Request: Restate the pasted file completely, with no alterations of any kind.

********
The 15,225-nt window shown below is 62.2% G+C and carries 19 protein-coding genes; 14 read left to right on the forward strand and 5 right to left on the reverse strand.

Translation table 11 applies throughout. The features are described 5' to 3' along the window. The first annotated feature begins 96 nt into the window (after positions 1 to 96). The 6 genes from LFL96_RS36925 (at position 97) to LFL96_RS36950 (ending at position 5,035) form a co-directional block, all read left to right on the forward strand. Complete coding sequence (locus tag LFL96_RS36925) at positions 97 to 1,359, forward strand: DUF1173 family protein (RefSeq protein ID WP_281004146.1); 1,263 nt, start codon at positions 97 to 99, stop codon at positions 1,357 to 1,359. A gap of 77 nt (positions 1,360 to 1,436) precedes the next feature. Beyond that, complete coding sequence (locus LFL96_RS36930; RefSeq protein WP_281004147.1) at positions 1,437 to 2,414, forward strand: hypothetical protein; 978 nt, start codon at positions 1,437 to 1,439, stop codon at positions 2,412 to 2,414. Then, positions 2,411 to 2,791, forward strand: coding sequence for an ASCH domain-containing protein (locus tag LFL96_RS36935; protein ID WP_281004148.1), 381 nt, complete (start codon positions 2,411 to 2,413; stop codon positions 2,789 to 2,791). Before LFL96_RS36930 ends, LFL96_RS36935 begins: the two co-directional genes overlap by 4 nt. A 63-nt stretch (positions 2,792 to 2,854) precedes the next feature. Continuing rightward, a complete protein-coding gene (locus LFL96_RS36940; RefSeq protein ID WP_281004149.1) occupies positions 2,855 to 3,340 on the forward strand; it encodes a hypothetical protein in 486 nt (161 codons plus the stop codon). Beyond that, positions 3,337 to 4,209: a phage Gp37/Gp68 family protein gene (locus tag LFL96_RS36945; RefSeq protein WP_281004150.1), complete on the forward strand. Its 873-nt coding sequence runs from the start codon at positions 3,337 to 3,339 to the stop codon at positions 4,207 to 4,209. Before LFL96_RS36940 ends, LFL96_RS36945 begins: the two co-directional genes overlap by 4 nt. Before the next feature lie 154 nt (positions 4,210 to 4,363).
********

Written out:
The 15,225-nt window shown below is 62.2% G+C and carries 19 protein-coding genes; 14 read left to right on the forward strand and 5 right to left on the reverse strand.

Translation table 11 applies throughout. The features are described 5' to 3' along the window. The first annotated feature begins 96 nt into the window (after positions 1 to 96). The 6 genes from LFL96_RS36925 (at position 97) to LFL96_RS36950 (ending at position 5,035) form a co-directional block, all read left to right on the forward strand. Complete coding sequence (locus tag LFL96_RS36925) at positions 97 to 1,359, forward strand: DUF1173 family protein (RefSeq protein ID WP_281004146.1); 1,263 nt, start codon at positions 97 to 99, stop codon at positions 1,357 to 1,359. A gap of 77 nt (positions 1,360 to 1,436) precedes the next feature. Beyond that, complete coding sequence (locus LFL96_RS36930; RefSeq protein WP_281004147.1) at positions 1,437 to 2,414, forward strand: hypothetical protein; 978 nt, start codon at positions 1,437 to 1,439, stop codon at positions 2,412 to 2,414. Then, positions 2,411 to 2,791, forward strand: coding sequence for an ASCH domain-containing protein (locus tag LFL96_RS36935; protein ID WP_281004148.1), 381 nt, complete (start codon positions 2,411 to 2,413; stop codon positions 2,789 to 2,791). Before LFL96_RS36930 ends, LFL96_RS36935 begins: the two co-directional genes overlap by 4 nt. A 63-nt stretch (positions 2,792 to 2,854) precedes the next feature. Continuing rightward, a complete protein-coding gene (locus LFL96_RS36940; RefSeq protein ID WP_281004149.1) occupies positions 2,855 to 3,340 on the forward strand; it encodes a hypothetical protein in 486 nt (161 codons plus the stop codon). Beyond that, positions 3,337 to 4,209: a phage Gp37/Gp68 family protein gene (locus tag LFL96_RS36945; RefSeq protein WP_281004150.1), complete on the forward strand. Its 873-nt coding sequence runs from the start codon at positions 3,337 to 3,339 to the stop codon at positions 4,207 to 4,209. Before LFL96_RS36940 ends, LFL96_RS36945 begins: the two co-directional genes overlap by 4 nt. Before the next feature lie 154 nt (positions 4,210 to 4,363).